Before Easter weekend, the message from provincial leaders was clear: travel only when absolutely essential.
Otherwise, stay at home.
But this has not been the case so far on the long Easter weekend.
Recreational vehicles, camper vans and many other signs of non-essential travel have climbed aboard at various ferry terminals. And those who went on vacation said it wouldn’t matter.
“We got a two acre property there that was isolated from everyone,” said a man who was about to board a ferry to Vancouver Island.
“We probably won’t see another person the whole weekend,” added another man.
The comments come as dozens of cars line up at the ferry terminals on Friday.
READ MORE: BC Ferries Sees Long Weekend Rise, Small Communities Worried
During his regular coronavirus updates, provincial health worker Dr. Bonnie Henry said on Saturday that recent media reports on packaged ferries were exaggerated.
“I did speak to BC Ferries about whether some of the possibly exaggerated people are there and they confirmed that they were seeing only a fraction of the traffic they would normally have this weekend,” said she said.
When asked if there was a need to strengthen enforcement or foreclosure in British Columbia, Henry replied that she did not think so.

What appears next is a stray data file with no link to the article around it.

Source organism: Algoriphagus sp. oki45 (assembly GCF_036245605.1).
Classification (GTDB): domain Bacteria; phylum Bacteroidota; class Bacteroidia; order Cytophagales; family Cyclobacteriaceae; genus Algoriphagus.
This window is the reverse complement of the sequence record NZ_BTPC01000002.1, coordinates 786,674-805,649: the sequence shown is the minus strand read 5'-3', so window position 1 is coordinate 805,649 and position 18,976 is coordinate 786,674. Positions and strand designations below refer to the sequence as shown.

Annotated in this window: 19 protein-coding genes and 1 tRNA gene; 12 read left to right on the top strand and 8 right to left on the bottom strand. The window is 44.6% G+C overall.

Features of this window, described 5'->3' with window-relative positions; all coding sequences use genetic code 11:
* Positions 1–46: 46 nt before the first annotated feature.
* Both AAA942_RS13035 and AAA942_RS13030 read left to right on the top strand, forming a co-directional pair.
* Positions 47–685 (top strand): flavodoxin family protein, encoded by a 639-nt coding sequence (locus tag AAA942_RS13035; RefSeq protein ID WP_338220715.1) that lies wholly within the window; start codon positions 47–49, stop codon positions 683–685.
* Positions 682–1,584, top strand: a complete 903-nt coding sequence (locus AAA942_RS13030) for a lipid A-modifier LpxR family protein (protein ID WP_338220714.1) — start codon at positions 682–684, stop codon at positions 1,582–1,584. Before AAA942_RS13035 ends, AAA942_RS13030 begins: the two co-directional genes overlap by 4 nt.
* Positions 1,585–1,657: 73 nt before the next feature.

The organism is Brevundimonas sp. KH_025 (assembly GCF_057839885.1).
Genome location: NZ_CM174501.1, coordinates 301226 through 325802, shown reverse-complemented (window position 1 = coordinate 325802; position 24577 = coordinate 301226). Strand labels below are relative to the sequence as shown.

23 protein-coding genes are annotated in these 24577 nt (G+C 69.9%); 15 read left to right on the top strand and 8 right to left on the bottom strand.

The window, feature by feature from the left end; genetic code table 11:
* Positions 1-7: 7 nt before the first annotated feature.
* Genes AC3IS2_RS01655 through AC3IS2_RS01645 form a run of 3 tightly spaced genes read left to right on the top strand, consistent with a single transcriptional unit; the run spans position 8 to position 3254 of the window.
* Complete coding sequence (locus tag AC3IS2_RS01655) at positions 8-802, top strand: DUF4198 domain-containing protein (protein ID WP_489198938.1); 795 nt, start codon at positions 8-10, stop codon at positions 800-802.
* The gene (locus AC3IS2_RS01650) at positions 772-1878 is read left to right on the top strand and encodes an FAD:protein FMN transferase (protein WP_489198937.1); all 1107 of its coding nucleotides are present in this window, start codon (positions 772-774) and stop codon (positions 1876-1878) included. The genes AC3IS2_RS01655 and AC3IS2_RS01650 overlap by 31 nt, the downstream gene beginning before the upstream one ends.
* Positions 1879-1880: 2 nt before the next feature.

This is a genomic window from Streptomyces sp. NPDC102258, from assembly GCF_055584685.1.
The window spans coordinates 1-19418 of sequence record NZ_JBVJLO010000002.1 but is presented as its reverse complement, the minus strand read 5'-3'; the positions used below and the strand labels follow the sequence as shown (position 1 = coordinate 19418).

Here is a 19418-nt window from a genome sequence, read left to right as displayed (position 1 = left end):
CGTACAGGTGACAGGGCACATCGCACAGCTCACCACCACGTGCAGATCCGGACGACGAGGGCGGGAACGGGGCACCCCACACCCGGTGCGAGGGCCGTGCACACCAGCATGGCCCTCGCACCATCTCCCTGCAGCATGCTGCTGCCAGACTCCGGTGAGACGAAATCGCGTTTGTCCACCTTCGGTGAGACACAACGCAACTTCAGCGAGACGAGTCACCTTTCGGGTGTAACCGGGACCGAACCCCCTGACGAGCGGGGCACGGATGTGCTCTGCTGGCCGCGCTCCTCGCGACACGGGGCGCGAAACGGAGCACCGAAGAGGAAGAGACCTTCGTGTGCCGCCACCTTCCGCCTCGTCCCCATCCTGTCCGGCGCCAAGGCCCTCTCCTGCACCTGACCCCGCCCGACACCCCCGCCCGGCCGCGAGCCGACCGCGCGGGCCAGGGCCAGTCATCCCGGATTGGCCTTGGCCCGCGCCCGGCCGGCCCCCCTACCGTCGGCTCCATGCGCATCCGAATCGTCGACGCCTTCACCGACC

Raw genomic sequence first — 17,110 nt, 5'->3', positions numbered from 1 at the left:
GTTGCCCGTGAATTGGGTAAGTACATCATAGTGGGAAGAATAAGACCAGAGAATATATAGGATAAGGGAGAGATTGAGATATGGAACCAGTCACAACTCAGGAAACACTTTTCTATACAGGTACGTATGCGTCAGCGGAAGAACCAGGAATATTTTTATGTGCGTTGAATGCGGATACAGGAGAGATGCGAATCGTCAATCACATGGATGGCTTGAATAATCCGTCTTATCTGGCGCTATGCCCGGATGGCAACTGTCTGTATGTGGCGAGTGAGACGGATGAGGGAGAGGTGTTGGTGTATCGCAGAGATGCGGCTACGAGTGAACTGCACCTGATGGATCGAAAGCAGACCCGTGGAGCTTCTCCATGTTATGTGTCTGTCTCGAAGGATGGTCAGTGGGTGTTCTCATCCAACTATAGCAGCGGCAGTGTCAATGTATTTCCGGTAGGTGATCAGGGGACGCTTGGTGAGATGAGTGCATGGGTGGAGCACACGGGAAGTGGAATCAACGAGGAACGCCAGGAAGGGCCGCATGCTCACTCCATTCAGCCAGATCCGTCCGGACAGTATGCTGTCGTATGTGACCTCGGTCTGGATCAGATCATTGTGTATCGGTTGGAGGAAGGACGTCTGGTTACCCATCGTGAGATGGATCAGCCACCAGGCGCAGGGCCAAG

“I don’t think there is a need to [increased] applying or locking out or any of these types of measures, “she said.
BC Ferries is currently operating at 50% of its capacity; the measures that have been taken to meet the declining demand and to reduce the spread of COVID-19.
As a result, there has been a significant drop in the number of passengers compared to last year’s Easter weekend, according to BC Ferries and the province. Passenger numbers on foot fell 84% while vehicle traffic decreased 76% last Friday compared to the previous year, the province told CHEK News in an email release.
“We urge people to listen to Dr. Henry and to avoid non-essential travel. BC Ferries is currently operating at reduced capacity and is following new temporary regulations from Transport Canada, “said the province in a statement to CHEK News.
But for smaller places like Galiano Island, fewer travelers offer no relief.
“We have a very limited medical response here. We have a part-time doctor and once a nurse practitioner we don’t have a ventilator, “said Jane Wolverton, a resident of Galiano Island.
British Columbia reported an overall total of 1,445 cases of COVID-19.